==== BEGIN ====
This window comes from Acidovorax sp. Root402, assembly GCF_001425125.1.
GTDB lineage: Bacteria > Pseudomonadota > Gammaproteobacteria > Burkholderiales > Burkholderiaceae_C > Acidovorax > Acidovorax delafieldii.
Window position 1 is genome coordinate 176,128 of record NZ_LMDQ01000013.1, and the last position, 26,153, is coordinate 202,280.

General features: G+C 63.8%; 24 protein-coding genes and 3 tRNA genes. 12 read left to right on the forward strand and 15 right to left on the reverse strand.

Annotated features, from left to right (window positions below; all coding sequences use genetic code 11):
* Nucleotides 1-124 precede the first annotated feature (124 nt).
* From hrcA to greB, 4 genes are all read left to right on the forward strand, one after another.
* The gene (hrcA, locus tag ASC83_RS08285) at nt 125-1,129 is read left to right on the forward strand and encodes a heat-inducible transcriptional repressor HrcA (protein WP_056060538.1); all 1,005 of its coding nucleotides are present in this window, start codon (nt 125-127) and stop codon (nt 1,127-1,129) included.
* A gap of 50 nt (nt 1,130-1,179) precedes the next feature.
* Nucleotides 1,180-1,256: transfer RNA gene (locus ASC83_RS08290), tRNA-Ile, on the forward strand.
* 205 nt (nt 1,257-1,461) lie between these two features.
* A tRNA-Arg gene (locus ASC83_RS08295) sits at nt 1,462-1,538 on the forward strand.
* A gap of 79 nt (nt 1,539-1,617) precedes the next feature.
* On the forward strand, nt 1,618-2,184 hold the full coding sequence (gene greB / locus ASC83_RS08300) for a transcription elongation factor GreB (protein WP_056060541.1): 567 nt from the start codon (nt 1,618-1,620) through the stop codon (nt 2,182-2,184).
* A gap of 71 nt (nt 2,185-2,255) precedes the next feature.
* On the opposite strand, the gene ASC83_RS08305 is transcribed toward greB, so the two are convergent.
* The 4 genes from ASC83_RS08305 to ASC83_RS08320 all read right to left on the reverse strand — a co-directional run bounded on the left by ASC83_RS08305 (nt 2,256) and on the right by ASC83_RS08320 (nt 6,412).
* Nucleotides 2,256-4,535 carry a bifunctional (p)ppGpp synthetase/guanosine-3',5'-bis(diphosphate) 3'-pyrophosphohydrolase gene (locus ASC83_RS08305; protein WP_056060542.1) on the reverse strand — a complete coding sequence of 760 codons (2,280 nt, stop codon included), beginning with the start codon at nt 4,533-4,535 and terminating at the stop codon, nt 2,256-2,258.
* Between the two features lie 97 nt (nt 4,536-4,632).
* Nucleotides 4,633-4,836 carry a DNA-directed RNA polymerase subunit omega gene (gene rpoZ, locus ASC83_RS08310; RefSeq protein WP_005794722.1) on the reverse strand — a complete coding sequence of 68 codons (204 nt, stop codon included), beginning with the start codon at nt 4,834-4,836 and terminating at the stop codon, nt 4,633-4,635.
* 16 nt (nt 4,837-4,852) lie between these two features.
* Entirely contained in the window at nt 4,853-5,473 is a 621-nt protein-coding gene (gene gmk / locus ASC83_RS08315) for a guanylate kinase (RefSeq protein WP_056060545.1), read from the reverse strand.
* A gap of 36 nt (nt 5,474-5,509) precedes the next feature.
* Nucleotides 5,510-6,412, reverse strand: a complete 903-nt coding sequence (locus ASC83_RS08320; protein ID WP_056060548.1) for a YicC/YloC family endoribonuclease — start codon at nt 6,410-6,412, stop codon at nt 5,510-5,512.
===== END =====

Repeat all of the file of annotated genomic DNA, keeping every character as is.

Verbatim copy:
This window comes from Acidovorax sp. Root402, assembly GCF_001425125.1.
GTDB lineage: Bacteria > Pseudomonadota > Gammaproteobacteria > Burkholderiales > Burkholderiaceae_C > Acidovorax > Acidovorax delafieldii.
Window position 1 is genome coordinate 176,128 of record NZ_LMDQ01000013.1, and the last position, 26,153, is coordinate 202,280.

General features: G+C 63.8%; 24 protein-coding genes and 3 tRNA genes. 12 read left to right on the forward strand and 15 right to left on the reverse strand.

Annotated features, from left to right (window positions below; all coding sequences use genetic code 11):
* Nucleotides 1-124 precede the first annotated feature (124 nt).
* From hrcA to greB, 4 genes are all read left to right on the forward strand, one after another.
* The gene (hrcA, locus tag ASC83_RS08285) at nt 125-1,129 is read left to right on the forward strand and encodes a heat-inducible transcriptional repressor HrcA (protein WP_056060538.1); all 1,005 of its coding nucleotides are present in this window, start codon (nt 125-127) and stop codon (nt 1,127-1,129) included.
* A gap of 50 nt (nt 1,130-1,179) precedes the next feature.
* Nucleotides 1,180-1,256: transfer RNA gene (locus ASC83_RS08290), tRNA-Ile, on the forward strand.
* 205 nt (nt 1,257-1,461) lie between these two features.
* A tRNA-Arg gene (locus ASC83_RS08295) sits at nt 1,462-1,538 on the forward strand.
* A gap of 79 nt (nt 1,539-1,617) precedes the next feature.
* On the forward strand, nt 1,618-2,184 hold the full coding sequence (gene greB / locus ASC83_RS08300) for a transcription elongation factor GreB (protein WP_056060541.1): 567 nt from the start codon (nt 1,618-1,620) through the stop codon (nt 2,182-2,184).
* A gap of 71 nt (nt 2,185-2,255) precedes the next feature.
* On the opposite strand, the gene ASC83_RS08305 is transcribed toward greB, so the two are convergent.
* The 4 genes from ASC83_RS08305 to ASC83_RS08320 all read right to left on the reverse strand — a co-directional run bounded on the left by ASC83_RS08305 (nt 2,256) and on the right by ASC83_RS08320 (nt 6,412).
* Nucleotides 2,256-4,535 carry a bifunctional (p)ppGpp synthetase/guanosine-3',5'-bis(diphosphate) 3'-pyrophosphohydrolase gene (locus ASC83_RS08305; protein WP_056060542.1) on the reverse strand — a complete coding sequence of 760 codons (2,280 nt, stop codon included), beginning with the start codon at nt 4,533-4,535 and terminating at the stop codon, nt 2,256-2,258.
* Between the two features lie 97 nt (nt 4,536-4,632).
* Nucleotides 4,633-4,836 carry a DNA-directed RNA polymerase subunit omega gene (gene rpoZ, locus ASC83_RS08310; RefSeq protein WP_005794722.1) on the reverse strand — a complete coding sequence of 68 codons (204 nt, stop codon included), beginning with the start codon at nt 4,834-4,836 and terminating at the stop codon, nt 4,633-4,635.
* 16 nt (nt 4,837-4,852) lie between these two features.
* Entirely contained in the window at nt 4,853-5,473 is a 621-nt protein-coding gene (gene gmk / locus ASC83_RS08315) for a guanylate kinase (RefSeq protein WP_056060545.1), read from the reverse strand.
* A gap of 36 nt (nt 5,474-5,509) precedes the next feature.
* Nucleotides 5,510-6,412, reverse strand: a complete 903-nt coding sequence (locus ASC83_RS08320; protein ID WP_056060548.1) for a YicC/YloC family endoribonuclease — start codon at nt 6,410-6,412, stop codon at nt 5,510-5,512.